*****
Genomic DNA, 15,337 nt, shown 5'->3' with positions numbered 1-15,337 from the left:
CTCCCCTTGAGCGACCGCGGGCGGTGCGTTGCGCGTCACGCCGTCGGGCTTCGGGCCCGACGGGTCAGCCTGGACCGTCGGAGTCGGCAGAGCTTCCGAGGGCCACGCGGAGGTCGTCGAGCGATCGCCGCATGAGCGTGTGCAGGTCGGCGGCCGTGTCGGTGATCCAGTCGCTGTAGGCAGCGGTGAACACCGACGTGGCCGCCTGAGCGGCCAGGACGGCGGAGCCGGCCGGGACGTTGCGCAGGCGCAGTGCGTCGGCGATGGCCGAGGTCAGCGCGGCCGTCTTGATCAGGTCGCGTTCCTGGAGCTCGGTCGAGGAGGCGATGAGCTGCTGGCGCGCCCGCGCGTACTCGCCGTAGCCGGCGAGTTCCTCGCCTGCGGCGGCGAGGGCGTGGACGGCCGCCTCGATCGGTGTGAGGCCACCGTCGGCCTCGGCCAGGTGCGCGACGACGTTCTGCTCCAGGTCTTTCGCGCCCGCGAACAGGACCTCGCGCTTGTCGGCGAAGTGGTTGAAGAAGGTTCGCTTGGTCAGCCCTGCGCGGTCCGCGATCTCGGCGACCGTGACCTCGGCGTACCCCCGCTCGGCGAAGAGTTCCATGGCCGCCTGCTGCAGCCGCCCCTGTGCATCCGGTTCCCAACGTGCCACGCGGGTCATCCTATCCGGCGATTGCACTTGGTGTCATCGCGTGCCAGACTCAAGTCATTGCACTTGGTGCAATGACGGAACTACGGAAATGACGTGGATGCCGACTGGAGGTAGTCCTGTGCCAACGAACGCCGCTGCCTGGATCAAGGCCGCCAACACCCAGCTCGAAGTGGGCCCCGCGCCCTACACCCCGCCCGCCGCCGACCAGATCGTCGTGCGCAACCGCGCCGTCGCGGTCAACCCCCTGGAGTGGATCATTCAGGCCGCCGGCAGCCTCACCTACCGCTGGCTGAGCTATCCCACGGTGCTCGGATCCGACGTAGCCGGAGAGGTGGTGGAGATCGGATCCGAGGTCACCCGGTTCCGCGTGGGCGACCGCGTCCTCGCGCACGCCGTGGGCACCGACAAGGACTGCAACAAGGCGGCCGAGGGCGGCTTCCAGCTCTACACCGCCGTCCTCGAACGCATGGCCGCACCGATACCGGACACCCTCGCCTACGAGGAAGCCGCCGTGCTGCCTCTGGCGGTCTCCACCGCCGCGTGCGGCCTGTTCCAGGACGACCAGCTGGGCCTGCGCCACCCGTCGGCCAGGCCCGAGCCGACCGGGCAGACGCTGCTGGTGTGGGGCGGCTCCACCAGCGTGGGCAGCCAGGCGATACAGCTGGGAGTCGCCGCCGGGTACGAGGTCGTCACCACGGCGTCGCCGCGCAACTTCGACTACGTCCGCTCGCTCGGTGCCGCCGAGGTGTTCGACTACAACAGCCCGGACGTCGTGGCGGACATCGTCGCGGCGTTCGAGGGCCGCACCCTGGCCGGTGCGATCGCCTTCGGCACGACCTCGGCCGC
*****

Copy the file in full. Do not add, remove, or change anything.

Genomic DNA, 15,337 nt, shown 5'->3' with positions numbered 1-15,337 from the left:
CTCCCCTTGAGCGACCGCGGGCGGTGCGTTGCGCGTCACGCCGTCGGGCTTCGGGCCCGACGGGTCAGCCTGGACCGTCGGAGTCGGCAGAGCTTCCGAGGGCCACGCGGAGGTCGTCGAGCGATCGCCGCATGAGCGTGTGCAGGTCGGCGGCCGTGTCGGTGATCCAGTCGCTGTAGGCAGCGGTGAACACCGACGTGGCCGCCTGAGCGGCCAGGACGGCGGAGCCGGCCGGGACGTTGCGCAGGCGCAGTGCGTCGGCGATGGCCGAGGTCAGCGCGGCCGTCTTGATCAGGTCGCGTTCCTGGAGCTCGGTCGAGGAGGCGATGAGCTGCTGGCGCGCCCGCGCGTACTCGCCGTAGCCGGCGAGTTCCTCGCCTGCGGCGGCGAGGGCGTGGACGGCCGCCTCGATCGGTGTGAGGCCACCGTCGGCCTCGGCCAGGTGCGCGACGACGTTCTGCTCCAGGTCTTTCGCGCCCGCGAACAGGACCTCGCGCTTGTCGGCGAAGTGGTTGAAGAAGGTTCGCTTGGTCAGCCCTGCGCGGTCCGCGATCTCGGCGACCGTGACCTCGGCGTACCCCCGCTCGGCGAAGAGTTCCATGGCCGCCTGCTGCAGCCGCCCCTGTGCATCCGGTTCCCAACGTGCCACGCGGGTCATCCTATCCGGCGATTGCACTTGGTGTCATCGCGTGCCAGACTCAAGTCATTGCACTTGGTGCAATGACGGAACTACGGAAATGACGTGGATGCCGACTGGAGGTAGTCCTGTGCCAACGAACGCCGCTGCCTGGATCAAGGCCGCCAACACCCAGCTCGAAGTGGGCCCCGCGCCCTACACCCCGCCCGCCGCCGACCAGATCGTCGTGCGCAACCGCGCCGTCGCGGTCAACCCCCTGGAGTGGATCATTCAGGCCGCCGGCAGCCTCACCTACCGCTGGCTGAGCTATCCCACGGTGCTCGGATCCGACGTAGCCGGAGAGGTGGTGGAGATCGGATCCGAGGTCACCCGGTTCCGCGTGGGCGACCGCGTCCTCGCGCACGCCGTGGGCACCGACAAGGACTGCAACAAGGCGGCCGAGGGCGGCTTCCAGCTCTACACCGCCGTCCTCGAACGCATGGCCGCACCGATACCGGACACCCTCGCCTACGAGGAAGCCGCCGTGCTGCCTCTGGCGGTCTCCACCGCCGCGTGCGGCCTGTTCCAGGACGACCAGCTGGGCCTGCGCCACCCGTCGGCCAGGCCCGAGCCGACCGGGCAGACGCTGCTGGTGTGGGGCGGCTCCACCAGCGTGGGCAGCCAGGCGATACAGCTGGGAGTCGCCGCCGGGTACGAGGTCGTCACCACGGCGTCGCCGCGCAACTTCGACTACGTCCGCTCGCTCGGTGCCGCCGAGGTGTTCGACTACAACAGCCCGGACGTCGTGGCGGACATCGTCGCGGCGTTCGAGGGCCGCACCCTGGCCGGTGCGATCGCCTTCGGCACGACCTCGGCCGC